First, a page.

She is not, by biographical measures, representative of what most would see as the typical American experience. But Harris launched her presidential campaign Monday with a challenge to the rest of the field that—as she put it to me at the press conference she held in the afternoon in the lobby of the Interdisciplinary Research Building at her alma mater, Howard University—candidates who want to win have to speak to “the complexities of each of our lives, and pay equal attention to their needs.”
The internet once made it easier to slip from one domain to another. Is there a way to preserve that vital freedom?
Has the internet afforded humans more freedom, or less?
That’s a question I’m pondering anew thanks to the University of Michigan philosophy professor Elizabeth Anderson, who provoked the thought while being interviewed by Nathan Heller for a recent profile in The New Yorker.
After Europe’s religious wars, Anderson mused, as centuries of conflicts between Catholics and Protestants gave way to a liberal, live-and-let-live order that tolerated freedom of religion, something remarkable happened:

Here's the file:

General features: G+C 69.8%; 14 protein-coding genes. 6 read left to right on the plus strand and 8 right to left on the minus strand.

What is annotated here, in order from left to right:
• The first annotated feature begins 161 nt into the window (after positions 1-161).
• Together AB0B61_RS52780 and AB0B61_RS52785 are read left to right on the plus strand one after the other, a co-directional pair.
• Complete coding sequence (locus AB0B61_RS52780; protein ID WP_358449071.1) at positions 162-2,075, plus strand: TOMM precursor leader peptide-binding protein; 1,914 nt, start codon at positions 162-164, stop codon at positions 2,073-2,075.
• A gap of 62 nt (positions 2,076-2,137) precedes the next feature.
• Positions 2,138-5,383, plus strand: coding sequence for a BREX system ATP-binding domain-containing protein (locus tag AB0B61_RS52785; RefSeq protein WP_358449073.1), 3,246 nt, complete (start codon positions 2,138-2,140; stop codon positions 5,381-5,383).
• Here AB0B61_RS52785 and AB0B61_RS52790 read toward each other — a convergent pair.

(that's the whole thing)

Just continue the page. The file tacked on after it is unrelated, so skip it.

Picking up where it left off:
People now have the freedom to have crosscutting identities in different domains. At church, I’m one thing. At work, I’m something else. I’m something else at home or with my friends. The ability not to have an identity that one carries from sphere to sphere but, rather, to be able to slip in and adopt whatever values and norms are appropriate while retaining one’s identities in other domains? That is what it is to be free.